Linked by Thom Holwerda on Mon 22nd Oct 2007 13:48 UTC
Windows Earlier today, OSNews ran a story on a presentation held by Microsoft's Eric Traut, the man responsible for the 200 or so kernel and virtualisation engineers working at the company. Eric Traut is also the man who wrote the binary translation engine for in the earlier PowerPC versions of VirtualPC (interestingly, this engine is now used to run XBox 1 [x86] games on the XBox 360 [PowerPC]) - in other words, he knows what he is talking about when it comes to kernel engineering and virtualisation. His presentation was a very interesting thing to watch, and it offered a little bit more insight into Windows 7, the codename for the successor to Windows Vista, planned for 2010.
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This isnt new
by cchance on Mon 22nd Oct 2007 15:13 UTC
cchance
Member since:
2006-02-24

Microsofts been working with the idea of a new codebase for well.... forever vista was to be the new codebase with a ground up restructuring but it was pushed off due partly to stockholders impatience.

It's good to see microsoft evolving and looking to the future.

Windows isnt dead it just needs a major garbage cleaning, you don't throw out code that works XP was one of the best OS's in history especially since SP2.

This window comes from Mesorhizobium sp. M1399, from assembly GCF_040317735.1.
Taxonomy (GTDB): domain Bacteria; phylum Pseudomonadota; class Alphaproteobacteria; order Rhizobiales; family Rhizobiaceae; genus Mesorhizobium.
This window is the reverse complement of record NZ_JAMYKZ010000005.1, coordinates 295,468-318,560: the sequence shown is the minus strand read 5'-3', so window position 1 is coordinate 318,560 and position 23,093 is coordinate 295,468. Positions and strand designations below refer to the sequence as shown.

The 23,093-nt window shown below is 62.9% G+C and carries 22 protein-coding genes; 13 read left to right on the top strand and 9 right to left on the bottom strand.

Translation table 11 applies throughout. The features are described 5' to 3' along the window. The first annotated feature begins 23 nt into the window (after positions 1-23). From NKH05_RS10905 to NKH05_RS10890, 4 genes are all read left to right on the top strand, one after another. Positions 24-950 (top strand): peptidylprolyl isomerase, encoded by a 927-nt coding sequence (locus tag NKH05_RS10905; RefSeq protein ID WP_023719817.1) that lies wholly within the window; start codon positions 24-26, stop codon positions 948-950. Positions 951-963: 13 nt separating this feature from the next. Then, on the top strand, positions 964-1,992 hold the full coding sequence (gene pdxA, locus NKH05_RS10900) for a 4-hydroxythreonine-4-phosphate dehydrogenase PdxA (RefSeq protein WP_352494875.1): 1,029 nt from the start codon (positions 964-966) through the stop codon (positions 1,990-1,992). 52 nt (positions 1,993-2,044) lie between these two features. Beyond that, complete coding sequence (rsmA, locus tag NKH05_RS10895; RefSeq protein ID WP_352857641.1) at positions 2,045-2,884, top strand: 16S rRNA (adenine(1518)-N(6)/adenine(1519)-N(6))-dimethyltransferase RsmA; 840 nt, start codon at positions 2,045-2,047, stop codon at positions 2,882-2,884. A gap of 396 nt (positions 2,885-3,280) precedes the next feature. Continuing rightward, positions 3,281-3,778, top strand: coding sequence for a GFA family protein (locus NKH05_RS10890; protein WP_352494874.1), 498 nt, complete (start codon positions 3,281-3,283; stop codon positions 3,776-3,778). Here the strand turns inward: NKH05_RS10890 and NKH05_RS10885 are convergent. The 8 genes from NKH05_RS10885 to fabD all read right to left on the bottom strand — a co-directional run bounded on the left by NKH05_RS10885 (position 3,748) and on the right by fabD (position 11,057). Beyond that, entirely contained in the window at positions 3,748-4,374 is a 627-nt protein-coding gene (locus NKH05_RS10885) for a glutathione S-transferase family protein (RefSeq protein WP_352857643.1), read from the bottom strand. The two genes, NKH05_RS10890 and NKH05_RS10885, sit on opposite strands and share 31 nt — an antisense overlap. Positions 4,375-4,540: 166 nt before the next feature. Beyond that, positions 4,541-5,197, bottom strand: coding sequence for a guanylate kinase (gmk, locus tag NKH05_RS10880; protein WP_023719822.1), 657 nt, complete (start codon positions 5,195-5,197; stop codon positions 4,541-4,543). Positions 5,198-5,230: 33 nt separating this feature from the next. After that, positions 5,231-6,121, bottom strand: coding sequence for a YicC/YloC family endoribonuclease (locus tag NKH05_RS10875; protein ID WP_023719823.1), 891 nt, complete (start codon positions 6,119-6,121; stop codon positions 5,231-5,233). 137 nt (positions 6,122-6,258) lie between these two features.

The issue is Vista didn't do enough to move further than XP, it was XP SP3.5 perhaps but not the OS that microsoft had invisioned. They did a lot to make it close to what they wanted but their not getting the help they need.

The new TCP stack is great but only really if router and isp's work to implement the needed protocols and the fact is most arent.

The new Graphics architecture is great if the drivers support it and the hardware, but the problem is ATI nor Nvidia can produce fast stable drivers for their lives.

The new systems for increasing speed like the hybrid drives is great but only if the hardware and drivers support it, which to date neither has really been accomplished.

The new UAC works it really does, but it's very obvious a 1.0 attempt at it. It's in my view a great move it's just not a move that was 100% worked out, the fact that running installs requires a ok window before the secure UAC even launches is pretty much proof of that.

The new sandboxed environments is a wicked move, something even apple didnt do for safari and im very thankful microsoft did it for IE, but if we can't easily lock applications in sandboxes by themselves when needed then its effect is not as great... its also a 1.0 move

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